Human Rights - The Power of Sign Language

Deaf children have a right to a quality education, like all other children, in a language and environment that maximizes their potential.
Human Rights Watch documented cases of deaf children and young people in Nepal, China, and northern Uganda who were denied their right to education in sign language. Some deaf children and young people interviewed did not attend school at all. Teachers and parents often have the misconception that deaf children lack the intellectual capacity to learn. A deaf teacher featured in the video told Human Rights Watch: “Our disability only affects our hearing, not our minds. A deaf child’s mind is as good as a hearing child’s mind.”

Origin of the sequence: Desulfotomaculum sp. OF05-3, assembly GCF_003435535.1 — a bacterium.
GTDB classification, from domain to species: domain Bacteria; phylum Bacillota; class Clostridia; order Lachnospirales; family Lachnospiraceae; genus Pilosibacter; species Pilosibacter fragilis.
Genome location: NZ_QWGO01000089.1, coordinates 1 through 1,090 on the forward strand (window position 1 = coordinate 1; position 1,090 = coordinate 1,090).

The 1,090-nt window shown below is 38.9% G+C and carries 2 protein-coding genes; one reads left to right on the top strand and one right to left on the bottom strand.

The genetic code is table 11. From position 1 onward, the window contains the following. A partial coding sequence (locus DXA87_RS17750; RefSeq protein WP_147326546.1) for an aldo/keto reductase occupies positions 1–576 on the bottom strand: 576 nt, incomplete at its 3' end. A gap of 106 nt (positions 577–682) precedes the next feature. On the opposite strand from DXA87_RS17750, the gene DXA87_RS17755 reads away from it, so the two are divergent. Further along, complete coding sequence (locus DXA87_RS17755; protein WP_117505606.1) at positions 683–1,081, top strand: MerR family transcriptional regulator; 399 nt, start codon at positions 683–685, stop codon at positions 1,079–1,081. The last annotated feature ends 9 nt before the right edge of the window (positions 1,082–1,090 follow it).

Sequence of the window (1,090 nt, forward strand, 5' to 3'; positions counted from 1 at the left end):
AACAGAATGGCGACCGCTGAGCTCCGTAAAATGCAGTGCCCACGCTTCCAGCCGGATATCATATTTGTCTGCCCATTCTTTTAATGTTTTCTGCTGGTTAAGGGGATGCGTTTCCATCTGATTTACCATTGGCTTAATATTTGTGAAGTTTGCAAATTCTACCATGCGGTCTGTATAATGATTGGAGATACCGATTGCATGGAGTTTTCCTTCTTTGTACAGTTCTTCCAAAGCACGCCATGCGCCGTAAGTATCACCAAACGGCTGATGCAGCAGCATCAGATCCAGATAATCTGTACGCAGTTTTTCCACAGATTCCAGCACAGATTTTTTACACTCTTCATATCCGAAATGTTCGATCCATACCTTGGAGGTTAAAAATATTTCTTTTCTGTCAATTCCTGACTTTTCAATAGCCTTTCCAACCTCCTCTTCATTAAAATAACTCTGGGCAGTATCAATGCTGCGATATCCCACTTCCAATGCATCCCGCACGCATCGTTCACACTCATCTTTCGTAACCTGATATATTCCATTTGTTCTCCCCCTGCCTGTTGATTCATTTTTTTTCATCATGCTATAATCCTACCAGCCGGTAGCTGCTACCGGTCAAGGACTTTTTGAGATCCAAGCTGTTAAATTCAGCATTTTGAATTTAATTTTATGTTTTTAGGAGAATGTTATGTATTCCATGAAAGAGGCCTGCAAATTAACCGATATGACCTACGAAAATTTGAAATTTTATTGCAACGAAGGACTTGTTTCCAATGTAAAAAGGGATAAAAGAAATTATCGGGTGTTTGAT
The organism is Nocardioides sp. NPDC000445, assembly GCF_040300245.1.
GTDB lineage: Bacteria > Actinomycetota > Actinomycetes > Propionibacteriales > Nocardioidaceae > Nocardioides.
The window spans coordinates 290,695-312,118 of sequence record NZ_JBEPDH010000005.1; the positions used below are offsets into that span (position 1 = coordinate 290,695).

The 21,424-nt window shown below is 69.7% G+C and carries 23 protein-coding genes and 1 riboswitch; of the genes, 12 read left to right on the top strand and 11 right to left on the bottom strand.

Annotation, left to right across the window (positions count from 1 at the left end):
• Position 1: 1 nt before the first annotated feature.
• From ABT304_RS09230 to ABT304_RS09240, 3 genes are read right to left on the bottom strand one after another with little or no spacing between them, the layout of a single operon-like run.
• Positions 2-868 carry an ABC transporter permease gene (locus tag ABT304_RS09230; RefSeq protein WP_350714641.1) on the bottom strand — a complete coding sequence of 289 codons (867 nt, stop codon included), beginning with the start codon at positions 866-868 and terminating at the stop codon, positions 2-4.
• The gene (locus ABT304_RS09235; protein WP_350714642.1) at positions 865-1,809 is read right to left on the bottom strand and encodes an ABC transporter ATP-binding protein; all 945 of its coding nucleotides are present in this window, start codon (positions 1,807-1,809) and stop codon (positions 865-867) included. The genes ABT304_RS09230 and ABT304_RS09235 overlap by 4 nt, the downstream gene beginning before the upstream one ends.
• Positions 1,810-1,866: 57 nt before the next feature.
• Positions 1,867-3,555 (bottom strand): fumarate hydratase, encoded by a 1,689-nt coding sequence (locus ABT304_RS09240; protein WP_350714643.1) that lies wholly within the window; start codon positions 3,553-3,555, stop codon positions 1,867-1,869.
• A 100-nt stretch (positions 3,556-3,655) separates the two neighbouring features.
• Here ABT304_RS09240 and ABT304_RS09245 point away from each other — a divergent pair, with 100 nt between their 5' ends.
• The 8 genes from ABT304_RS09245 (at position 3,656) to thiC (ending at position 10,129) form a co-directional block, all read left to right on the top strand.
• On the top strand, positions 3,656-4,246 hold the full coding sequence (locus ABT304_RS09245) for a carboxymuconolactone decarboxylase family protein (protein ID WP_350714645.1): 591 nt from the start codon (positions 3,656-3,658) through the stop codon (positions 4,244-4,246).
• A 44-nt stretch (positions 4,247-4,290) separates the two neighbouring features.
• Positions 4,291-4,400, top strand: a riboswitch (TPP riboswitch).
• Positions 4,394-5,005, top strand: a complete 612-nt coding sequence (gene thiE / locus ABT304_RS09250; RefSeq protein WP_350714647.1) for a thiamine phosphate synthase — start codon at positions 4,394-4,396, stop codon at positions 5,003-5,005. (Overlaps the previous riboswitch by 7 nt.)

Defending Human Rights Worldwide. The right to education in sign language for deaf people is safeguarded by the United Nations Convention on the Rights of People with Disabilities. Under this treaty, governments have an obligation to facilitate the learning of sign language and to promote the linguistic identity of the deaf community. In concrete terms, this means employing teachers who are qualified in the national sign language, and training teachers at all levels of education to work with deaf pupils. Central to this approach is empowering deaf children, young people, and parents to help design and carry out education in sign language.